We next examined whether the interpretation of results varied by the type of obesity measure used: BMI or weight, including height as a covariate. The multivariable-adjusted risk for the BMI–invasive breast cancer association was mostly linear for most (middle 90%) of the distribution (eFigure 3A in the Supplement) and plateaued near 40.0; the 5th and 95th BMI percentiles were 21.3 and 39.3, respectively. However, the multivariable-adjusted risk associated with weight (kilograms) was nonlinear (eFigure 3B in the Supplement) even among the middle 90% of participants; the 5th and 95th percentiles were 54.5 kg and 104.5 kg, respectively.
To better understand the shapes of the curves for the BMI and weight models in which the breast cancer rates increase with both measures but are attenuated at the highest BMI levels (eFigure 3 in the Supplement), we explored the relationship between the sex hormones and BMI. Smoothed estimates of baseline mean levels of estradiol, estrone, and the protein SHBG in the available subset of 200 participants were plotted against BMI (Figure). Estradiol had a linear relationship with BMI, but the association between estrone and BMI dampens for grade 2 plus 3 obesity. Finally, the sharp decrease observed between mean serum SHBG concentrations and increasing BMI levels off for grade 2 plus 3 obesity.
The WHI clinical trial examined the association of overweight and obesity with invasive breast cancer risk in postmenopausal women. Unlike many observational studies, weight, height, and body circumferences were measured at baseline and annually using a standardized protocol throughout the trial; annual or biennial mammography was a required trial protocol element, thus minimizing ascertainment bias; and breast cancer outcomes (including details on breast cancer characteristics: tumor hormone receptor status, histologic characteristics, nodal involvement, tumor grade, and disease stage) were adjudicated by physician adjudicators. In this context, BMI was positively associated with increased risk of invasive breast cancer (P < .001). We observed a strong linear trend in which the risk progressively increased across the BMI categories. The strongest associations were observed for women with a BMI higher than 35.0; these women had a 58% increased risk of invasive breast cancer compared with women with a BMI lower than 25.0 . Breast cancer deaths were also more than 2-fold higher among those with grade 2 plus 3 obesity compared with those with normal BMI.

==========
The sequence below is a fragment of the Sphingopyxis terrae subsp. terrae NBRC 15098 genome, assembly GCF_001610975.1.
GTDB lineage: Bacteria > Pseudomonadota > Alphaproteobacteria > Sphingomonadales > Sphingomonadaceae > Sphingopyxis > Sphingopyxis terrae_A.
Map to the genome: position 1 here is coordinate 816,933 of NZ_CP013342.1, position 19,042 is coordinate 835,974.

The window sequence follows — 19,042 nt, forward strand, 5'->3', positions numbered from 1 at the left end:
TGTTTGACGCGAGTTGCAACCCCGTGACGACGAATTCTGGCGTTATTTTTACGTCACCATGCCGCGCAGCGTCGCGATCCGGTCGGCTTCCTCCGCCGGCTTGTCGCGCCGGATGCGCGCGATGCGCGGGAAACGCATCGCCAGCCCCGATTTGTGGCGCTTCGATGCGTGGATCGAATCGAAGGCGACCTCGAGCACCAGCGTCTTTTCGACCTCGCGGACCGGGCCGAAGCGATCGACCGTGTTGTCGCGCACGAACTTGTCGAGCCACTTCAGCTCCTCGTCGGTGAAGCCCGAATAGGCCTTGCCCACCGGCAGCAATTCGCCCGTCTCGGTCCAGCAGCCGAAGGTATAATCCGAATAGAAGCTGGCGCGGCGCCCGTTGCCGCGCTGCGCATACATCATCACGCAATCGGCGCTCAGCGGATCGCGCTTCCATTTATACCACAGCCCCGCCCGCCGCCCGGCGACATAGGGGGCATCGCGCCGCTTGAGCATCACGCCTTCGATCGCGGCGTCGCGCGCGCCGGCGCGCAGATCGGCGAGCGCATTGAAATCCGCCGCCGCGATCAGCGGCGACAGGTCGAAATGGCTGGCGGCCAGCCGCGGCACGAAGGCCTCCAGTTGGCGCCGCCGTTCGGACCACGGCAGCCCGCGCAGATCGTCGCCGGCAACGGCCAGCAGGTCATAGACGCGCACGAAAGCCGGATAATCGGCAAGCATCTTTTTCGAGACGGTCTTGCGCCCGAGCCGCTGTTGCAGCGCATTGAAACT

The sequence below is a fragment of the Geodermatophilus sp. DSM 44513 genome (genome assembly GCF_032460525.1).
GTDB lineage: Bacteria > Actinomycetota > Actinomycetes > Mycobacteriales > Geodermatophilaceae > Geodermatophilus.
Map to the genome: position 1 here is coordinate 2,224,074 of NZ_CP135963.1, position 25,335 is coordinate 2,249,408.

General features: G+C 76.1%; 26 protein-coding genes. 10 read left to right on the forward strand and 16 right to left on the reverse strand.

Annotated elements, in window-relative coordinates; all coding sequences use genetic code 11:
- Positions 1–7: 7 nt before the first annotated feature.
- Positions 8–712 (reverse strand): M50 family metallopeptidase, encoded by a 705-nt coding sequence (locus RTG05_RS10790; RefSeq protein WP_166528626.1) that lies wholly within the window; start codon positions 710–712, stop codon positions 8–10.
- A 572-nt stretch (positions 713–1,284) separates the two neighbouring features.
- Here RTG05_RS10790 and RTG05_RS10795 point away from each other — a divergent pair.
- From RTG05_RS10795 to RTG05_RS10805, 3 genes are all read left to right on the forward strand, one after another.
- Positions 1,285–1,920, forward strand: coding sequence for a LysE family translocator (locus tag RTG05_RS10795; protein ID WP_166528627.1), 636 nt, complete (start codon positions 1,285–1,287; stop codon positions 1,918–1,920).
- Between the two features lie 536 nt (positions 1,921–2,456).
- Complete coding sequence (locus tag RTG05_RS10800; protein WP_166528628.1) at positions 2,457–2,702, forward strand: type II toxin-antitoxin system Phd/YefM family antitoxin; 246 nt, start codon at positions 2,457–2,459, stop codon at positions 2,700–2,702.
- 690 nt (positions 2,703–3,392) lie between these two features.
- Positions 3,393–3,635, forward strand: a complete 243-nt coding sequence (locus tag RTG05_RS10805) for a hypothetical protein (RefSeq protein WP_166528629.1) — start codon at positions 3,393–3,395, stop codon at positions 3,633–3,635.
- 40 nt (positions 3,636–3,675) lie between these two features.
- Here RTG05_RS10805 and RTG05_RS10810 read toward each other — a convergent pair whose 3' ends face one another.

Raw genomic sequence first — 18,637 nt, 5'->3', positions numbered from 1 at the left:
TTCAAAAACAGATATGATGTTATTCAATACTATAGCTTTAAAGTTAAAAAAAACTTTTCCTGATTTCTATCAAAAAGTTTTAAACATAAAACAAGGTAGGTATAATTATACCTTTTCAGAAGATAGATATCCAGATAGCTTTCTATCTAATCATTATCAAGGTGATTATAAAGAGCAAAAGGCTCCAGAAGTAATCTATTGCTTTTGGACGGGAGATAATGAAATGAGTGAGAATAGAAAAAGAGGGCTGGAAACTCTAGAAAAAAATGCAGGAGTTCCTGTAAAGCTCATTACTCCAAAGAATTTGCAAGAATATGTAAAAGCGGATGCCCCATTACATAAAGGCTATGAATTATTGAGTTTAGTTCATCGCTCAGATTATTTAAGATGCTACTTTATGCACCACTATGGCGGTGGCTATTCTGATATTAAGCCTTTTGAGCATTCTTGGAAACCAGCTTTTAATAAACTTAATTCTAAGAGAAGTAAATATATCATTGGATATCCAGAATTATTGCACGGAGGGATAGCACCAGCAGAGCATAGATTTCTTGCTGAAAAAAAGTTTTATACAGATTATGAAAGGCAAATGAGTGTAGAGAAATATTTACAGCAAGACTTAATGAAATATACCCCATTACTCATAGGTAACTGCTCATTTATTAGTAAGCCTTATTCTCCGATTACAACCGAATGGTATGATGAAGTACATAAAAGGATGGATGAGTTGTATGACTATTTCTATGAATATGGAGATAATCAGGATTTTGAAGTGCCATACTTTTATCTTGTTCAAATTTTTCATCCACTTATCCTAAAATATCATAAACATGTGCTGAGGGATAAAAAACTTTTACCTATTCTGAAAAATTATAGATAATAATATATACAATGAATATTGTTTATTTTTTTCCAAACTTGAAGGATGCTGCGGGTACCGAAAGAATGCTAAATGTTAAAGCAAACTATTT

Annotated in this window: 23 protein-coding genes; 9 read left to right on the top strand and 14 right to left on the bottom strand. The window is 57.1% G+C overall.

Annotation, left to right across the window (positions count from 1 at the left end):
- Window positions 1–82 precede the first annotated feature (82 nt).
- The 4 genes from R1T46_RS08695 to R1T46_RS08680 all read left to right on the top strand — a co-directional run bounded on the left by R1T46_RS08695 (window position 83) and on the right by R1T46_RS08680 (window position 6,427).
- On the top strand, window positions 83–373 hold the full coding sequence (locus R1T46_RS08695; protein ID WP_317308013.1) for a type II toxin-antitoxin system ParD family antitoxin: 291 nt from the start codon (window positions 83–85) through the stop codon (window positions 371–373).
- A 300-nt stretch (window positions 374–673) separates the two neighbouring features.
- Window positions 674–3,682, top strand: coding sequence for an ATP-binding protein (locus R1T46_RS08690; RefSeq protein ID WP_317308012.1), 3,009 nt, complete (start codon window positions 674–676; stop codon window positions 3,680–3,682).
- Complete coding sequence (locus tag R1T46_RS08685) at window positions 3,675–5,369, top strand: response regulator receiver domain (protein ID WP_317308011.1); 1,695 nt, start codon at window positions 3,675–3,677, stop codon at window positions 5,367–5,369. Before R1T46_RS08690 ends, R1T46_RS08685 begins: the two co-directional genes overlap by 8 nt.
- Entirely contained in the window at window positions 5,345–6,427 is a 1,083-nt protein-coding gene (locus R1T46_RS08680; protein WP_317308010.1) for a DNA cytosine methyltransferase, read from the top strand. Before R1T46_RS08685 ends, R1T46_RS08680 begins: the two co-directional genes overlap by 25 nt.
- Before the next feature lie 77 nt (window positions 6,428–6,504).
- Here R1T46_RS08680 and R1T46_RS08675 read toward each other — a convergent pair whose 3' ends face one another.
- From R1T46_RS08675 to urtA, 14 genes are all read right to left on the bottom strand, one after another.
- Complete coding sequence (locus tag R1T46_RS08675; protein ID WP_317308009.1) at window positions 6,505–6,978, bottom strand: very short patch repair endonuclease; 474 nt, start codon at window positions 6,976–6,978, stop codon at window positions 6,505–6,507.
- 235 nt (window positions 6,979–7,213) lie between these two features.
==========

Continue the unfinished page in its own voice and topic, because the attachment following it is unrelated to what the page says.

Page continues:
Obesity was associated with breast cancer characteristics, including tumor size, lymph node positivity, and regional and/or distant stage at diagnosis. In addition, women with estrogen receptor– and progesterone receptor–positive tumors who were obese, grade 1, or obese, grade 2 plus 3, had 52% and 86% increased risk of breast cancer, respectively, compared with women with normal BMI, respectively. The growth of estrogen receptor–positive tumors are under estrogen influence,17,18 and estrogen levels are higher in overweight and obese postmenopausal women owing to the aromatization of androstenedione and testosterone to estrogens in adipose tissue.19,20 Furthermore, obese individuals have larger and more abundant adipose tissue cells than those of normal weight, and these women typically have greater endogenous synthesis of estrogens in their adipose tissue. Leptin may also increase estrogen levels,21 and while leptin data are not available for study participants, leptin levels are higher in overweight and obese individuals than in those of normal weight.22,23 These biological relationships of BMI and altered hormone and cytokine profiles and the potential causal relationships with breast cancer risk are supported by our data showing a strong linear relationship between baseline BMI and both estradiol and estrone levels and are consistent with findings of a previous report24 on the role of serum hormone and breast carcinogenesis.